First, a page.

Fighting to protect New Jersey’s farmland and historic sites, Assembly Democrats sponsored a series of bills appropriating constitutionally dedicated corporate business tax (CBT) revenues to preserve the state’s farms and historic sites. The bills cleared the full Assembly Monday.
The first bill (A-4733), sponsored by Assembly Members Adam Taliaferro, Eric Houghtaling and Joann Downey, appropriates $15,000,000 from CBT revenues to the State Agricultural Development Committee for municipal planning incentive grants for farmland preservation purposes. The bill passed 79-0-0.
“New Jersey’s farmlands are the foundation for a strong agricultural industry and a way of life for generations of farm families”, said Taliaferro (D-Gloucester/Salem/Cumberland). “Farmland preservation is a key component for our agriculture industry to sustain itself and for it to continue to be a pillar of our state’s economy.”
“The 20 municipalities receiving grants are reliant upon the agriculture industry and must have adequate farmlands in order to thrive,” said Houghtaling (D-Monmouth). “These funds will allow for farmers to build upon an industry which has remained a key part of our state’s economic sector for years to come.”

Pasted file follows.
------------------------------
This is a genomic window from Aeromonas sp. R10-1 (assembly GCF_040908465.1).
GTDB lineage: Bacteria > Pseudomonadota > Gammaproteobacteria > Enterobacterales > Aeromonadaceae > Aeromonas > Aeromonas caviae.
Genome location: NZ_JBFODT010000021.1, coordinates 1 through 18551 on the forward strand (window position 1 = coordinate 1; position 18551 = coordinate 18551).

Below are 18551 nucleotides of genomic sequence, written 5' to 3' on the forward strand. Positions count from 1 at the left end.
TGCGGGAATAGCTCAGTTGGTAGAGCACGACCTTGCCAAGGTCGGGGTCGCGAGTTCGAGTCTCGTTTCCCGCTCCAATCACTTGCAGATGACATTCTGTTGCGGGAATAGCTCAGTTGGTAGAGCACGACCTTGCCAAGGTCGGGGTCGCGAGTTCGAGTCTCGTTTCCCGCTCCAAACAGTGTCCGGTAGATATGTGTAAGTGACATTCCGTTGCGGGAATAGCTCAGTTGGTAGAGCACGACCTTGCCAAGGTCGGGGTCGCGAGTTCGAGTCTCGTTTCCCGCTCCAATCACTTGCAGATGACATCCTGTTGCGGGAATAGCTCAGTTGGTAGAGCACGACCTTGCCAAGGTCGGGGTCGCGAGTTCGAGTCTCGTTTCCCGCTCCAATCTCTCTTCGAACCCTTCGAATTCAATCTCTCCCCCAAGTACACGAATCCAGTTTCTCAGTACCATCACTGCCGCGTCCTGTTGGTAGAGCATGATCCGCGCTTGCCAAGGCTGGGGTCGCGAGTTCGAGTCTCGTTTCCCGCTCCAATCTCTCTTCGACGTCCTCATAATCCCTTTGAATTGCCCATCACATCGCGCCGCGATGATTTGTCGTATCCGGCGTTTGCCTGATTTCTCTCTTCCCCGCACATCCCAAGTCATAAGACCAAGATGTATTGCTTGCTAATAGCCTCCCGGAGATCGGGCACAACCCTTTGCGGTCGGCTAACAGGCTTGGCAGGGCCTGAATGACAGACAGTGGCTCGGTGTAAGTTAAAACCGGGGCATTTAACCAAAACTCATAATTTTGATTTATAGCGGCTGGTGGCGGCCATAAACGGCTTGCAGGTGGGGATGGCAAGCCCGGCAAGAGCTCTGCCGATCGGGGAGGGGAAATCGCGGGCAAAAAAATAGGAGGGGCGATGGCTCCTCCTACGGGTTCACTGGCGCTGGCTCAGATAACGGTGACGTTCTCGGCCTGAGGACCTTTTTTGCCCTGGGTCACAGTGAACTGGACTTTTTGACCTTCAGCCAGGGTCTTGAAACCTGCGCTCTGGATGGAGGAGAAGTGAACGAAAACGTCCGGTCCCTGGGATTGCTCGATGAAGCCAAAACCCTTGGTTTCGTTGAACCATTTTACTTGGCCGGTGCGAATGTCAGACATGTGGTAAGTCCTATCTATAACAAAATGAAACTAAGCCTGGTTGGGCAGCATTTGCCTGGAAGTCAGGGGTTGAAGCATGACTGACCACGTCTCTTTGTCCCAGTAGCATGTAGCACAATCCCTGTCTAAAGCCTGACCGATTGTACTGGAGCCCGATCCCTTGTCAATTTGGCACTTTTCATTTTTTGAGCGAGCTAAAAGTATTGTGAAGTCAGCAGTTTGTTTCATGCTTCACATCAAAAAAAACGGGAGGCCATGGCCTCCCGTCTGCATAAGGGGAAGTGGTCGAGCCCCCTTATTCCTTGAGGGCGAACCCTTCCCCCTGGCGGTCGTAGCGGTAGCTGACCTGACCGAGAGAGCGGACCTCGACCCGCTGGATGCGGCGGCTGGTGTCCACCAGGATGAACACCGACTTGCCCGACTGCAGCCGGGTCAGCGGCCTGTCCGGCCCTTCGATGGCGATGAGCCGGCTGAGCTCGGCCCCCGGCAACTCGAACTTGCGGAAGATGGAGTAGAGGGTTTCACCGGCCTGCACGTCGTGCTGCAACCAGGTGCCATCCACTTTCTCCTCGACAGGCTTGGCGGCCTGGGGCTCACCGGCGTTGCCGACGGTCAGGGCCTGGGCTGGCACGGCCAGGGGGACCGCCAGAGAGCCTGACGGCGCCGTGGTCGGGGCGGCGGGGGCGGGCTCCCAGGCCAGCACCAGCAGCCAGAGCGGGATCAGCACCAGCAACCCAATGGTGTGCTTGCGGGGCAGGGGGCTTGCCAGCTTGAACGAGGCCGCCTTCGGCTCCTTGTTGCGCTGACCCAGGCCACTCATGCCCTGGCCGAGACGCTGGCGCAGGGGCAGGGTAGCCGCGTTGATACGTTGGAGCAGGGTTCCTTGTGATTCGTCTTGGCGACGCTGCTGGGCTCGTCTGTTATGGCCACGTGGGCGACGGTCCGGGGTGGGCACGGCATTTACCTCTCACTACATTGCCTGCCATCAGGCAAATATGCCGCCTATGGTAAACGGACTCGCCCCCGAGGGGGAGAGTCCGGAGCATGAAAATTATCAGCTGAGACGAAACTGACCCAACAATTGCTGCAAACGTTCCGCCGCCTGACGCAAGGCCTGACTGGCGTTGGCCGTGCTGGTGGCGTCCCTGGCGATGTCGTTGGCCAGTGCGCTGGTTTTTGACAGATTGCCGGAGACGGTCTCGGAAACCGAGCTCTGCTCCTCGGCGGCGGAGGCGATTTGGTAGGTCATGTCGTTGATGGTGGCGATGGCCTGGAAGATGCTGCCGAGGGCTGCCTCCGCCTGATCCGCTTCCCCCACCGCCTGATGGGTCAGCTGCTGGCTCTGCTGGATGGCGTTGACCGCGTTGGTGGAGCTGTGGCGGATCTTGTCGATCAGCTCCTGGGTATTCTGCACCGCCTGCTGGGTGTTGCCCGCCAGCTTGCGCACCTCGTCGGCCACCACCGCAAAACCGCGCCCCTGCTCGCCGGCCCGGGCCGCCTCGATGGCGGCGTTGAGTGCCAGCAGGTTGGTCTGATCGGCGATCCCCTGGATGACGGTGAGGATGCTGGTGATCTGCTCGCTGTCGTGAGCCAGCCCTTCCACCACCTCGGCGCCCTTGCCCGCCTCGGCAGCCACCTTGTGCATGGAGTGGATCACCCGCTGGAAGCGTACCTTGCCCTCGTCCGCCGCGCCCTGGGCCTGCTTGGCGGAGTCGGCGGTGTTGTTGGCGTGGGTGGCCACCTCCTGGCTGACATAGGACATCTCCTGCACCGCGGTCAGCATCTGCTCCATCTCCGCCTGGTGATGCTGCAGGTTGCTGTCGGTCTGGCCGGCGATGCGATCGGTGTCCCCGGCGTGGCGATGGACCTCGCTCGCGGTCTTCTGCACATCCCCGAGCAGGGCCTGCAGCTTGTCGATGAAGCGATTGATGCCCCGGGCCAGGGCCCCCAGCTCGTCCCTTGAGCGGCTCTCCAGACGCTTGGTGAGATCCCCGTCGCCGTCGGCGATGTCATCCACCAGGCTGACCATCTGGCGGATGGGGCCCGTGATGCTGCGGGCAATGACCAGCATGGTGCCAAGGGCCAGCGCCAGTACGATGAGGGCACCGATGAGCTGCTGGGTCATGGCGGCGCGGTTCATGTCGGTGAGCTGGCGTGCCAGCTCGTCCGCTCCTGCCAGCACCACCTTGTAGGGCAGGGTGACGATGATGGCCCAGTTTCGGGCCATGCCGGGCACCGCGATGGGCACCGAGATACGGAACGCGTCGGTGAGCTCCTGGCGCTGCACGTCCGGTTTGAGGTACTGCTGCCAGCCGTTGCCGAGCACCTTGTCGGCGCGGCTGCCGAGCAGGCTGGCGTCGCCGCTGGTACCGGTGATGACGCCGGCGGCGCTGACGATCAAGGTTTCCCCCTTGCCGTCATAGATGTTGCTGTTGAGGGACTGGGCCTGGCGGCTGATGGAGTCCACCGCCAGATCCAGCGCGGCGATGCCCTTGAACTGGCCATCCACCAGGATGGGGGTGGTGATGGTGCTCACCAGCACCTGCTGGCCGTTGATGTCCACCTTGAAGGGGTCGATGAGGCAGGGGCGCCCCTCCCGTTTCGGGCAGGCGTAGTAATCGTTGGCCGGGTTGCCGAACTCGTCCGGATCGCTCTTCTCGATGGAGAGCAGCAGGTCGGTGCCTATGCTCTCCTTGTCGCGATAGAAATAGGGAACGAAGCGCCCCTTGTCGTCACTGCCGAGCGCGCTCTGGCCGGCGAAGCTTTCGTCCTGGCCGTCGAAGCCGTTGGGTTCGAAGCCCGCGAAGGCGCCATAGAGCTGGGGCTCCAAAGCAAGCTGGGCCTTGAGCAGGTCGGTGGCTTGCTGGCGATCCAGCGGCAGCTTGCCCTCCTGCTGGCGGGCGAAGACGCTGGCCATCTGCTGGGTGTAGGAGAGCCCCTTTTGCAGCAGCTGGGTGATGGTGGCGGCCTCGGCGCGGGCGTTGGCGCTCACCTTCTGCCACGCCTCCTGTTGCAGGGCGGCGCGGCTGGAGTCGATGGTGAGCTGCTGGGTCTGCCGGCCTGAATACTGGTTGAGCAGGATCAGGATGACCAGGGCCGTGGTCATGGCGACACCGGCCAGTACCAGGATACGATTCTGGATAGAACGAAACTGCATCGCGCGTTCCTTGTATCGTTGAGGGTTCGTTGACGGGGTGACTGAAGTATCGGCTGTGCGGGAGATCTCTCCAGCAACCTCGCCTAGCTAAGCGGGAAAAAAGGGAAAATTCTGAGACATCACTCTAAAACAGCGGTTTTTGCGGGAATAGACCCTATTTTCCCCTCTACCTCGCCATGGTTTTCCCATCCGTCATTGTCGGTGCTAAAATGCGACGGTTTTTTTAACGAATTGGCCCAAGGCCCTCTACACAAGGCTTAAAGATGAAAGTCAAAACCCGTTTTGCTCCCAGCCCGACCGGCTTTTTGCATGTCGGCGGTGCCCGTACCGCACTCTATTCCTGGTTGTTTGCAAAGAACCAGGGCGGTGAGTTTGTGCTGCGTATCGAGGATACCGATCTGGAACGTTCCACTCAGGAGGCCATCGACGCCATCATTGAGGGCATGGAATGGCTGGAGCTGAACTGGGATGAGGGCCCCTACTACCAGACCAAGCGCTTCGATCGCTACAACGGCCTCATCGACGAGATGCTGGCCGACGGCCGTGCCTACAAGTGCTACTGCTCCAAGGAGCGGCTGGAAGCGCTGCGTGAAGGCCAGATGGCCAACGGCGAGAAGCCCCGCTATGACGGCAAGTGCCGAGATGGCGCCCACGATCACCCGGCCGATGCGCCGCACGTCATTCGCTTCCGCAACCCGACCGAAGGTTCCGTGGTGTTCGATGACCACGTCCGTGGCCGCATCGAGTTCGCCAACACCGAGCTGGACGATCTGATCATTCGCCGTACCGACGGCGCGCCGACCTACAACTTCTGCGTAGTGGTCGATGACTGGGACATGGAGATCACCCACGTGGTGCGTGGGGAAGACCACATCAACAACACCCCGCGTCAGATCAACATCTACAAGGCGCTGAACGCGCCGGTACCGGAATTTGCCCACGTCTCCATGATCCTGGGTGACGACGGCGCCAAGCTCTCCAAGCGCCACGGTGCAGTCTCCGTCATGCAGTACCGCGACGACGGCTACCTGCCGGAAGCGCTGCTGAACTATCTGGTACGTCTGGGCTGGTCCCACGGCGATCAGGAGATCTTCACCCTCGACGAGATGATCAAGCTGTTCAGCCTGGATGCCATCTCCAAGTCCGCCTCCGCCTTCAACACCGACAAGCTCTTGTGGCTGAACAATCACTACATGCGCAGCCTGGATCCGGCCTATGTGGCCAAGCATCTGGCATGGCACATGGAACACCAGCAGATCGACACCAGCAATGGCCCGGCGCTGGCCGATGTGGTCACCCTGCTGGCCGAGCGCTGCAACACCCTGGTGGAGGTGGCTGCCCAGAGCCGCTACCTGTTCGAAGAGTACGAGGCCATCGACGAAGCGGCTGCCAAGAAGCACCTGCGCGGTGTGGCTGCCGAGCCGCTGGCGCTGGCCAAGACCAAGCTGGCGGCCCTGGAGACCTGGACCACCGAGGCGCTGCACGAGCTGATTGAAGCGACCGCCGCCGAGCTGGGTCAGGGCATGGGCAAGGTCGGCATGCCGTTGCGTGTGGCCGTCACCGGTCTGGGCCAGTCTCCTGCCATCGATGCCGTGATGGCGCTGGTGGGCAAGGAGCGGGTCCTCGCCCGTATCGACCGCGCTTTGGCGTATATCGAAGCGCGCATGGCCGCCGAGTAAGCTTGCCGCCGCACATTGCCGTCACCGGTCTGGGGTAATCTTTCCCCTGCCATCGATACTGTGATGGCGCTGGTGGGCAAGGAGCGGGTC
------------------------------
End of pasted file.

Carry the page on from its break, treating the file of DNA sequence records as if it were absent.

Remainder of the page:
“Our agriculture industry has been a way of life for generations of New Jerseyans. It is one of the backbones of New Jersey,” said Downey(D-Monmouth). “It is our responsibility to provide the municipalities most dependent upon this industry with the resources necessary to keep our farmlands beautiful and functional.”Read more
December 21, 2018
Seeking to bring awareness of the benefits of fresh, clean food, Assemblyman Eric Houghtaling has sponsored legislation to publically promote farm-to-table restaurants on the New Jersey Division of Travel and Tourism website. The bill was signed into law by Governor Murphy Monday.
“In the age of mass production and processed food, it is important to promote establishments that are providing New Jerseyans with the freshest, cleanest food,” said Houghtaling (D-Monmouth). “This will also encourage our citizens to shop and eat locally grown and produced food, which is good for our economy.”
The law (A-1039) would have the New Jersey Division of Travel and Tourism publish all pertinent information on farm-to-table restaurants, including the name and address of the establishments, divided by region. There would be three regions, namely, north, south, and central New Jersey.Read more
December 19, 2018